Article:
S&P Upside to be Limited by Overbought Condition

Editor’s note: this column was originally published on Capital Essence’s CEM News. It’s being republished as a bonus for the loyal readers. For more information about subscribing to CEM News, please click here.


Good Morning, this is Capital Essence’s Market Outlook (the technical analysis of financial markets) for Monday September 17, 2018.

We’ve noted in the previous Market Outlook that: ”S&P broke key resistance Thursday, signified the one-week sideways trading pattern had resolved itself into a new upswing.  Nevertheless, overbought conditions on an intraday basis will put a cap on the upside.”  As anticipated, S&P posted a marginal gain on Friday, up 0.03 percent to close at 2,904.98.  The Dow Jones Industrial Average also added just 0.03 percent to close at 26,154.67 while the Nasdaq Composite slipped 0.1 percent to 8,010.04.  The CBOE Volatility Index (VIX), widely considered the best gauge of fear in the market fell more than 2 percent to close at 12.07.


The financial sector was under selling pressure last week as banks stocks were weighed down by a flattening yield curve.  After surging 20 percent in 2017, the Financial Select Sector SPDR ETF (XLF) fell 0.4 percent last week to 28.23, up just over 1 percent YTD while the S&P gained over 8 percent over the same period.  Now the question is whether recent pullback is a pause that refreshes or it’s a beginning of a something worse?  Below is an update look at a trade in XLF.

The graphics below are from our “U.S. Market Trading Map”, show the near-term technical bias and trading ranges.  As shown, the underlying is in a short-term bullish trend when the price bars are painted in green.  The underlying is in a short-term bearish trend when the price bars are painted in red.  The yellow bars identify period of neutral or sideways trading pattern.  Additionally, the light-blue shading represents the short-term trading range.  A move above or below that range is considered overbought (as represents by the red shading) or oversold (as represents by the dark-green shading).  Readings above or below the red and green shaded areas are considered extremely overbought or extremely oversold.

Chart 1.1 – Financial Select Sector SPDR ETF (weekly)

Our “U.S. Market Trading Map” painted XLF bars in red (sell) – see area ‘A’ in the chart.  The first dominant feature on the chart is the rising trend line starting in early 2016.  The second dominant feature of the chart is the downward trend since early 2018.   Over the past few weeks, the ETF has been basing sideways using the 1-year moving average as support after briefly fell below that level in late June.  This is a bearish development, indicating a lack of commitment among the bulls.  Over the next few weeks, traders should monitor the retreat and rebound behaviors near the blue line, currently at 27.70.  A close below that level on a weekly basis could trigger a new down leg with downside target around 26, based on the 2-year moving average.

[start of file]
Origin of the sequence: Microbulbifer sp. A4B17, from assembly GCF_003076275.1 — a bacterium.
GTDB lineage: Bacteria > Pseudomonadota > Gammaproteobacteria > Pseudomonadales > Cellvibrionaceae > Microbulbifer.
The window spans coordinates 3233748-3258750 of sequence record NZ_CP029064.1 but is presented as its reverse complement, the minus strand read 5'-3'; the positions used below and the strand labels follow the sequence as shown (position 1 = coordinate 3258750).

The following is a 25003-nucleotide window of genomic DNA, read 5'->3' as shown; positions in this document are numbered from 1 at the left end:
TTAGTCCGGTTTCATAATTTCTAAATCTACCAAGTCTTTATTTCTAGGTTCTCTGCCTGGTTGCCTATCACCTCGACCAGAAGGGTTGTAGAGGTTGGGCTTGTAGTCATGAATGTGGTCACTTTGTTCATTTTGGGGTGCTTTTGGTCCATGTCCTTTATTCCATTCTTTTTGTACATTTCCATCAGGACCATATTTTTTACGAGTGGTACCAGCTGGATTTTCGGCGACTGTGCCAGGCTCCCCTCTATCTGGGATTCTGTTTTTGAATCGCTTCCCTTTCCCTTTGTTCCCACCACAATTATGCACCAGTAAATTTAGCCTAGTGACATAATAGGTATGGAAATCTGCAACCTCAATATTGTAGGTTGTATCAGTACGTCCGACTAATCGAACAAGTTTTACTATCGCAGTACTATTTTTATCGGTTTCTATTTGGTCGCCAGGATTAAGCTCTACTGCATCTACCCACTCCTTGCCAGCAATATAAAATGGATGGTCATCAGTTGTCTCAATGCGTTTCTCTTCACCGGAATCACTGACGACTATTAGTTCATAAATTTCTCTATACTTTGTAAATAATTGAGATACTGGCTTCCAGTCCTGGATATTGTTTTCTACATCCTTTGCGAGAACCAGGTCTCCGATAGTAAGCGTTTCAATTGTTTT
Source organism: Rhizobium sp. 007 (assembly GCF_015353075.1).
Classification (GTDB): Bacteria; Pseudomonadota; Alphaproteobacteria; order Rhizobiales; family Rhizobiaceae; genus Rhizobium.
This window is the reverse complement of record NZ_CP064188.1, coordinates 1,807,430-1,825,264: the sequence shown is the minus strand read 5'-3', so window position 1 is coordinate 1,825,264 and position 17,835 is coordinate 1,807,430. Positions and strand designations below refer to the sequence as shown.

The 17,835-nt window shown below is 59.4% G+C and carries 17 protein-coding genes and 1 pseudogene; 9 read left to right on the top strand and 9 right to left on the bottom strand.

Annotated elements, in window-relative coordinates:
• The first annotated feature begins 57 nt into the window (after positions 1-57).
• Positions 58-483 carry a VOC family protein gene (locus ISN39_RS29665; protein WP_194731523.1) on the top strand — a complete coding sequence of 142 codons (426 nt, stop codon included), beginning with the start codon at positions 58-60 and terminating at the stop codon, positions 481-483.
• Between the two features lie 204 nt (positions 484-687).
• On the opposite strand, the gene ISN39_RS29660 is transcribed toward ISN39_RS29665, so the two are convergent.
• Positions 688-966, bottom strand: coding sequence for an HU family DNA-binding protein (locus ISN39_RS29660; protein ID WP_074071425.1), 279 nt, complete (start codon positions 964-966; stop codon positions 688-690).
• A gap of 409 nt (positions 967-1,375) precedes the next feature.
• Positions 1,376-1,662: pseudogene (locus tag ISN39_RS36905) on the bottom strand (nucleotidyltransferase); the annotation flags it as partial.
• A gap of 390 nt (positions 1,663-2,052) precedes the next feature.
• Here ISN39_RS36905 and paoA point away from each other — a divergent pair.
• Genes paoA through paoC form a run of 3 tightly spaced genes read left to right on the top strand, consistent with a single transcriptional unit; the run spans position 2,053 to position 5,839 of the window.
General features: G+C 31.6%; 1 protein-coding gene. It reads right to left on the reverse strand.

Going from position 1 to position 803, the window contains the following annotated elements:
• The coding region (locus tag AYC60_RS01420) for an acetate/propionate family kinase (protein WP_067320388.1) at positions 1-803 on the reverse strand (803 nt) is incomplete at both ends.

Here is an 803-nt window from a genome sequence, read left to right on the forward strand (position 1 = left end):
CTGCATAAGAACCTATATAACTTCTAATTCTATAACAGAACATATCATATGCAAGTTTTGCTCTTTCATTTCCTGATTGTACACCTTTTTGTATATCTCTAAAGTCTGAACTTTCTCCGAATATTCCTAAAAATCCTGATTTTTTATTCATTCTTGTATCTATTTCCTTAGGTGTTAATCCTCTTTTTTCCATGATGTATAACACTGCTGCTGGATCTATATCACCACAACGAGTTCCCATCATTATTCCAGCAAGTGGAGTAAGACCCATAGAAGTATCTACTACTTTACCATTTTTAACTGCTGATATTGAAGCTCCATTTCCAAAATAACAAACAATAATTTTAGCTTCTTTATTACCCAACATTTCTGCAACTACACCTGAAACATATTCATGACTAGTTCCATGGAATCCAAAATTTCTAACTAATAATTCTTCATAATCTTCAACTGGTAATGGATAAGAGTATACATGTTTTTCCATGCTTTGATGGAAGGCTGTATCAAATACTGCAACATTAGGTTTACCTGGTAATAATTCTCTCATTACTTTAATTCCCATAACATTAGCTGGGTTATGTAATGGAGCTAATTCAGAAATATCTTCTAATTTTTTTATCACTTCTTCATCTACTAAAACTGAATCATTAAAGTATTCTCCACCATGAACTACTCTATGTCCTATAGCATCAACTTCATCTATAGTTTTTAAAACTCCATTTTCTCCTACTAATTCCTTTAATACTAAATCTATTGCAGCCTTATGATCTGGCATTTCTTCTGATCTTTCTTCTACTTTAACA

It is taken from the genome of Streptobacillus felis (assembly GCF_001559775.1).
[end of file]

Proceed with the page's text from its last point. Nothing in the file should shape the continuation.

XLF has resistance just below 29.  Short-term traders could use that level as the logical level to measure risk against.

Chart 1.2   – S&P 500 index (daily)

Short-term technical outlook remains bullish.  Last changed September 11, 2018 from slightly bearish (see area ‘A’ in the chart).

[Note: for more details analysis, please take a look at our “US Market ETF Trading Map”]

S&P basing sideways using the 2900 level as support after climbed above that level on Thursday.  Money Flow measure trended higher from above the zero line, indicating an increase in buying pressure.  Momentum has been strengthened but the return of overbought conditions on an intraday basis suggesting that this is not a time to be long. For now, 2900 is the line in the sand.  A close below that level has measured move to 2883, based on lower boundary of the pink band.

Short-term trading range: 2883 to 2922.  S&P has support near 2900.  A close below that level will trigger a short-term sell signal with downside target near 2883, based on the lower boundary of the pink band.  That level was tested several times over the past months.  Some aggressive traders might use this level like a magnet to buy.  The index has resistance near 2922, or the lower boundary of the red band.

Long-term trading range: 2700 to 3000.  S&P has support near 2800.  A close below that level will trigger a major sell signal with a downside target near 2700.  The index has resistance near 3000.

In summary, the fact that the S&P is short-term overbought as it tests key sentiment level suggested that upside gains could be limited.  As for strategy, we’d look to trim positions into short-term overbought strength.



Thanks and happy trading.


(By:Michelle Mai for Capital Essence)

© All rights reserved and actively enforced.
Note: This is a free edition of The Market Outlook, a daily CEM News subscriber newsletter. To get this column before market opens together with hundreds of technical trading ideas (including stocks and ETFs) every month, please click here.
Subscribe to CEM News to receive more in-depth research from Capital Essence.